Excitement is in the air at the International Geneva Motor Show this week, and without surprise, there are many vehicles with unusual design, spotless interiors, and, of course, new technology. Creating a buzz is the Rinspeed BamBoo electric car—first ever of its kind, it is called the world’s first social networking vehicle.

The Rinspeed BamBoo, a Harman vehicle, will allow drivers to “feel at home” with Wi-Fi internet, Twitter, Facebook, podcasts, iPad stations, satellite music, and more, all at the fingertips of social motorists. Texting and driving is so 2010!

But, wait.

Is anyone worried about road safety? How can authorities enforce distracted driving laws the  vehicles themselves tempt drivers to surf the web, update Facebook, and read the latest headlines?

For now, the Harman-made vehicle is still in the concept stage—but popular vehicle manufactures have taken already cue. For instance, Ford has announced their newest vehicle will feature Facebook integration. How will social technology inside the latest and greatest vehicles increase the risk of car accidents and future road safety?

We Investigate: Rinspeed BamBoo Social Networking Car

Harman and Rinspeed have assured the public that their vehicle is safe. But, we take the investigation further as we review its features and how they may affect an ordinary driver.

Every social feature like Twitter, Facebook and the internet are voice accessible, which allows drivers to use predictive search technology to find their favorite tunes or news stories. The radio application translates the text-based media into voice, and plays it back through speakers inside the car.

So far, so good.

For drivers who can’t put their iPad down, an in-dash head unit allows the vehicle to connect to computers or tablets within or around the vehicle. And, if a driver receives a text or email, the voice-centric technology reads the media out loud.

While every feature of the Rinspeed BamBoo vehicle seems to pass initial safety checks, the problem lies in the natural urge to respond to the incoming media.

For example, if a driver receives a text, the voice system will read the text out loud. But what happens when the driver is tempted to respond to the text? The voice commands are not dually-operating; therefore, the driver is stuck considering whether or not to respond to the latest Facebook update, email, text, or Tweet.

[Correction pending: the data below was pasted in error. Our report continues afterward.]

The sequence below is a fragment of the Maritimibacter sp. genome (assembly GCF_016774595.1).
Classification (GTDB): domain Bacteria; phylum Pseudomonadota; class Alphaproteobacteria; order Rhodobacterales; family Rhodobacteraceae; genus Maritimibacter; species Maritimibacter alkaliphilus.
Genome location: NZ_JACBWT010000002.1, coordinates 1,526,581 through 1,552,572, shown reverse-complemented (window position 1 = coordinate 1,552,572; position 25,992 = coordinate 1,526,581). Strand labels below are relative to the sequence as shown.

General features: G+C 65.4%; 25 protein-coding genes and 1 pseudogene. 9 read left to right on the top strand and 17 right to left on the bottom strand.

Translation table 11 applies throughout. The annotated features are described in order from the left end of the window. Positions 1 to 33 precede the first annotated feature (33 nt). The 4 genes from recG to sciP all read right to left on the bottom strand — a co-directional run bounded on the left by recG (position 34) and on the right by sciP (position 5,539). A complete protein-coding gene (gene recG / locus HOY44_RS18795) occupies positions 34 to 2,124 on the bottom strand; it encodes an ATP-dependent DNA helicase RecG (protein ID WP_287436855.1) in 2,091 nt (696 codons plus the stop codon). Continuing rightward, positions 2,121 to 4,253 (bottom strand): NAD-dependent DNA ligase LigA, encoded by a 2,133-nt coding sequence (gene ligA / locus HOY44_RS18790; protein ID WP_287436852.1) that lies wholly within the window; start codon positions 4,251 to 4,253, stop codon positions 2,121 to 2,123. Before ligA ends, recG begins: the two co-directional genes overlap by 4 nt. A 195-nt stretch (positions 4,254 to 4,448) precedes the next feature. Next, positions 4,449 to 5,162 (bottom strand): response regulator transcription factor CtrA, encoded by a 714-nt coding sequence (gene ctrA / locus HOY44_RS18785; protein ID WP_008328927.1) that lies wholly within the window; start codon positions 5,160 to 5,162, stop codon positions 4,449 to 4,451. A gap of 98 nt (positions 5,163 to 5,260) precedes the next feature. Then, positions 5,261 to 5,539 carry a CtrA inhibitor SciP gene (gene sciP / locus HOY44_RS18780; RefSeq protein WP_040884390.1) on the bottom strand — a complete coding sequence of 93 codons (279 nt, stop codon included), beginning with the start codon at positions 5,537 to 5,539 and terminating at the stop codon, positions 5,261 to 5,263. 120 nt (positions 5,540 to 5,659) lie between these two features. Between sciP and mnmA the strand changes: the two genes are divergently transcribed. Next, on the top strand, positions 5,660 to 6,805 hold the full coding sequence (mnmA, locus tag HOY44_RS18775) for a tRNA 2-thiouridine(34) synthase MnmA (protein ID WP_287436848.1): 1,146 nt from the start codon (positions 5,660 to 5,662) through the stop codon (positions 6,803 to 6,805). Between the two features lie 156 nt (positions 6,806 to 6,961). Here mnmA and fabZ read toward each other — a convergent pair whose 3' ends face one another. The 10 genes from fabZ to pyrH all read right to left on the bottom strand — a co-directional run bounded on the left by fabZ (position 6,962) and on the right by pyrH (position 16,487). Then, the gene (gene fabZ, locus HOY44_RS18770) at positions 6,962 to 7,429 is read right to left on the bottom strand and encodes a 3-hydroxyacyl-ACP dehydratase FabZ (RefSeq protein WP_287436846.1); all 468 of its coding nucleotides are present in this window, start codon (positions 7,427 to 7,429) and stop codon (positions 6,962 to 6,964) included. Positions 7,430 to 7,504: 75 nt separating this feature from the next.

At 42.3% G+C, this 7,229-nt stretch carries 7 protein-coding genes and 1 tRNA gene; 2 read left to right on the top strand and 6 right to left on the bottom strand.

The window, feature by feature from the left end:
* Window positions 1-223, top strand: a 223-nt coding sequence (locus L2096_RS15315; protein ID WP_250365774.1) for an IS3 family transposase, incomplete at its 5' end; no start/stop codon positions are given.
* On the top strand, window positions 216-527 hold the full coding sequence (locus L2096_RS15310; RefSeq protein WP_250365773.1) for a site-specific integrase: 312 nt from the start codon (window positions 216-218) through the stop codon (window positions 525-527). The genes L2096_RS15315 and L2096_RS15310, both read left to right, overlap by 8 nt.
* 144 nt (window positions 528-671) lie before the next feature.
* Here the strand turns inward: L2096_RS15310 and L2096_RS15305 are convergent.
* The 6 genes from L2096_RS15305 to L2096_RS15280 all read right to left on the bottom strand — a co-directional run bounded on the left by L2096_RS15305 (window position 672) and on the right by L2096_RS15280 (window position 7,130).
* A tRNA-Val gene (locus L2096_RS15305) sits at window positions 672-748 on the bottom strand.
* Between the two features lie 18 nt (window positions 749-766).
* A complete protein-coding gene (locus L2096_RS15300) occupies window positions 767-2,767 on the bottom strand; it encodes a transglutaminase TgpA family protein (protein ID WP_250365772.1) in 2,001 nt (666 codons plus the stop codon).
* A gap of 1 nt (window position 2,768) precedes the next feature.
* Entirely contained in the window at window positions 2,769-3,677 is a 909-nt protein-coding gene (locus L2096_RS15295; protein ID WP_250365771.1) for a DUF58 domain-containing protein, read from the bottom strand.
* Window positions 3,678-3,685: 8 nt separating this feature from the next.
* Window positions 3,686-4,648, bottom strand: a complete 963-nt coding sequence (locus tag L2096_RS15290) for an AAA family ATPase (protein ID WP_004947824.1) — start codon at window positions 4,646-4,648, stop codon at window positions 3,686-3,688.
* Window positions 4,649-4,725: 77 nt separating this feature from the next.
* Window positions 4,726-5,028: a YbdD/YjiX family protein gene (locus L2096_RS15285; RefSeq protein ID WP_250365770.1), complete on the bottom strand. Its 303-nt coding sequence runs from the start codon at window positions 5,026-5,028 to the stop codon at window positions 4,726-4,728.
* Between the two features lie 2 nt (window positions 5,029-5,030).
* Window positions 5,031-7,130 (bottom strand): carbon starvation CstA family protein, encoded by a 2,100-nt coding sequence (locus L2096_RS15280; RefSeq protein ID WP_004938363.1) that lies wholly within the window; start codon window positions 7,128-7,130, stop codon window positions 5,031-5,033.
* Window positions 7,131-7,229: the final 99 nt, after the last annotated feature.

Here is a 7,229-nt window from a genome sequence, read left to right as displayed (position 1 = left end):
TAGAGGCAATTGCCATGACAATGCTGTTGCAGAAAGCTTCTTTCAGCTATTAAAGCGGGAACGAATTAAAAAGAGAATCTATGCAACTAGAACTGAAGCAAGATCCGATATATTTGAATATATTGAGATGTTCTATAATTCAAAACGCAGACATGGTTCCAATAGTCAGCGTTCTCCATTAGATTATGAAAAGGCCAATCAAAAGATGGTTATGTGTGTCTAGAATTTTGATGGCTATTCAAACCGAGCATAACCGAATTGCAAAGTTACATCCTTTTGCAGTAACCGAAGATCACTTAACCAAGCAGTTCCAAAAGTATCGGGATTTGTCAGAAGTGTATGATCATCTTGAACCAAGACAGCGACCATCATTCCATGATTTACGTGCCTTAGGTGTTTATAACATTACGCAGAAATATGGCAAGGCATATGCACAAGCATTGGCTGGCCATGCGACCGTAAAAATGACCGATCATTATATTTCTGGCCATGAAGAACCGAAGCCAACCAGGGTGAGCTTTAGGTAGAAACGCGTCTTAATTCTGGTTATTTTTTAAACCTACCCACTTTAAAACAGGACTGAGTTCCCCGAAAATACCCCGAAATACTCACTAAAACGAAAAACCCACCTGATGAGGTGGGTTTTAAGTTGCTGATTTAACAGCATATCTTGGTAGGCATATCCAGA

How many of these drivers will resist the urge to pick up their smartphones or computers and respond to the incoming message? Not many. In fact, in a recent poll by State Farm, over 20 percent of those in their 30s have admitted to surfing the web while driving. And, those are simply the ones who admit it.

If the technology is so readily available, many more drivers will succumb to the temptation to interact with on-board social technology. Unfortunately, this is not a good idea for the sake of safety, since on-board distractions will have the likelihood to increase the chance of a car accident.

Harman has publicly noted the social technology is safe, but it doesn’t pass our seal of approval. The only way to ensure safe, responsible driving is to keep your eyes on the road, and focus on driving. Anything else is a distraction.

Distractions lead to injury accidents

Distracted driving is the #1 cause of car accidents today. Unfortunately, accidents in San Diego occur every day, and many of them involve injuries that could have possibly been avoided.

If you have been injured in a car accident due to someone else’s distraction, personal injury attorney Michael Pines can help. Founder of the Pines Salomon Injury Lawyers, LLP., he will fight on your behalf against insurance companies who often try to settle quickly, simply to get you off their hands.

You only get one chance for justice. Make sure your settlement is a fair one.

Call 1-858-551-2090 or contact us online today for a free and confidential legal review of your car accident case.